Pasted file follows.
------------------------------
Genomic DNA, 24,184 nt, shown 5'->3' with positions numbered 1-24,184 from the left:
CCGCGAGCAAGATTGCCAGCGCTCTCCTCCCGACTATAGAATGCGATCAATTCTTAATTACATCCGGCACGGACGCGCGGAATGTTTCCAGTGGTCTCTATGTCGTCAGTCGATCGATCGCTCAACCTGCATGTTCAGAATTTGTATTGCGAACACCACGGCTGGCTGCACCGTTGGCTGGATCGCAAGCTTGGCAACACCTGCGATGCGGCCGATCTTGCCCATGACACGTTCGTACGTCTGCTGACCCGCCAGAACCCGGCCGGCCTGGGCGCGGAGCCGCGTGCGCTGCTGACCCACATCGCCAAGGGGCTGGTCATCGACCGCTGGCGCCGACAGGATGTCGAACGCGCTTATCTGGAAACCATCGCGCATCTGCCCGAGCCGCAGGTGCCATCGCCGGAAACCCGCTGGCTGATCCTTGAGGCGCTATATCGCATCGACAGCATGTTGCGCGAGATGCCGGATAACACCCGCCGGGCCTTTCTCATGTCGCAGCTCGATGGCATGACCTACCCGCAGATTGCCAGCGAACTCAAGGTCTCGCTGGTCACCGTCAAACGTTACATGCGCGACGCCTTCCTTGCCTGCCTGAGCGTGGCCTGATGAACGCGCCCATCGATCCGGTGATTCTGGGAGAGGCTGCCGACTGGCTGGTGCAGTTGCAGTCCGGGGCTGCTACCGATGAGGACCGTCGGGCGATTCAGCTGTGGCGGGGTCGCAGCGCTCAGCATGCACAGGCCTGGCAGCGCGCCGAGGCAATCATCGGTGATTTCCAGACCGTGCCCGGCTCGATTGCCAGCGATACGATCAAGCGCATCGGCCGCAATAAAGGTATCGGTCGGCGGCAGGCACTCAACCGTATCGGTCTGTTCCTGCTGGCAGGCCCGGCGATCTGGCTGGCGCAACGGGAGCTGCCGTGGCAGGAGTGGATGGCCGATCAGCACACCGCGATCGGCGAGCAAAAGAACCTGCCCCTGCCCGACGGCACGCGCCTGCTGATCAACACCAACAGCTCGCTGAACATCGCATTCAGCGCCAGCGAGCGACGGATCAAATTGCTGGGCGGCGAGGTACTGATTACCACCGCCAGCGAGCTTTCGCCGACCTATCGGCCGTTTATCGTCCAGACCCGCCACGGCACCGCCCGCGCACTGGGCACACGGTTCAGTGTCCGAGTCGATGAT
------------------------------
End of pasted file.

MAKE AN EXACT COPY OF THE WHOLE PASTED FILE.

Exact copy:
Genomic DNA, 24,184 nt, shown 5'->3' with positions numbered 1-24,184 from the left:
CCGCGAGCAAGATTGCCAGCGCTCTCCTCCCGACTATAGAATGCGATCAATTCTTAATTACATCCGGCACGGACGCGCGGAATGTTTCCAGTGGTCTCTATGTCGTCAGTCGATCGATCGCTCAACCTGCATGTTCAGAATTTGTATTGCGAACACCACGGCTGGCTGCACCGTTGGCTGGATCGCAAGCTTGGCAACACCTGCGATGCGGCCGATCTTGCCCATGACACGTTCGTACGTCTGCTGACCCGCCAGAACCCGGCCGGCCTGGGCGCGGAGCCGCGTGCGCTGCTGACCCACATCGCCAAGGGGCTGGTCATCGACCGCTGGCGCCGACAGGATGTCGAACGCGCTTATCTGGAAACCATCGCGCATCTGCCCGAGCCGCAGGTGCCATCGCCGGAAACCCGCTGGCTGATCCTTGAGGCGCTATATCGCATCGACAGCATGTTGCGCGAGATGCCGGATAACACCCGCCGGGCCTTTCTCATGTCGCAGCTCGATGGCATGACCTACCCGCAGATTGCCAGCGAACTCAAGGTCTCGCTGGTCACCGTCAAACGTTACATGCGCGACGCCTTCCTTGCCTGCCTGAGCGTGGCCTGATGAACGCGCCCATCGATCCGGTGATTCTGGGAGAGGCTGCCGACTGGCTGGTGCAGTTGCAGTCCGGGGCTGCTACCGATGAGGACCGTCGGGCGATTCAGCTGTGGCGGGGTCGCAGCGCTCAGCATGCACAGGCCTGGCAGCGCGCCGAGGCAATCATCGGTGATTTCCAGACCGTGCCCGGCTCGATTGCCAGCGATACGATCAAGCGCATCGGCCGCAATAAAGGTATCGGTCGGCGGCAGGCACTCAACCGTATCGGTCTGTTCCTGCTGGCAGGCCCGGCGATCTGGCTGGCGCAACGGGAGCTGCCGTGGCAGGAGTGGATGGCCGATCAGCACACCGCGATCGGCGAGCAAAAGAACCTGCCCCTGCCCGACGGCACGCGCCTGCTGATCAACACCAACAGCTCGCTGAACATCGCATTCAGCGCCAGCGAGCGACGGATCAAATTGCTGGGCGGCGAGGTACTGATTACCACCGCCAGCGAGCTTTCGCCGACCTATCGGCCGTTTATCGTCCAGACCCGCCACGGCACCGCCCGCGCACTGGGCACACGGTTCAGTGTCCGAGTCGATGAT